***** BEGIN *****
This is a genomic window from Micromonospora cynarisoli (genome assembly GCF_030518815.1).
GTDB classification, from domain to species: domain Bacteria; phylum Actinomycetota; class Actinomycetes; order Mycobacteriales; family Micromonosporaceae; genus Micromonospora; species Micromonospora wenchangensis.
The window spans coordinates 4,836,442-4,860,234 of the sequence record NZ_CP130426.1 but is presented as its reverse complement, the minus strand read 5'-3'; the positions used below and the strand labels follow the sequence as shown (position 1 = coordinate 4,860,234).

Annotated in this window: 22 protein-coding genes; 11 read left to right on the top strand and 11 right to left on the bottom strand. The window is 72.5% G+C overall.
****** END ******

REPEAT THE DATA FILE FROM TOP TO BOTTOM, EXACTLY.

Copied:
This is a genomic window from Micromonospora cynarisoli (genome assembly GCF_030518815.1).
GTDB classification, from domain to species: domain Bacteria; phylum Actinomycetota; class Actinomycetes; order Mycobacteriales; family Micromonosporaceae; genus Micromonospora; species Micromonospora wenchangensis.
The window spans coordinates 4,836,442-4,860,234 of the sequence record NZ_CP130426.1 but is presented as its reverse complement, the minus strand read 5'-3'; the positions used below and the strand labels follow the sequence as shown (position 1 = coordinate 4,860,234).

Annotated in this window: 22 protein-coding genes; 11 read left to right on the top strand and 11 right to left on the bottom strand. The window is 72.5% G+C overall.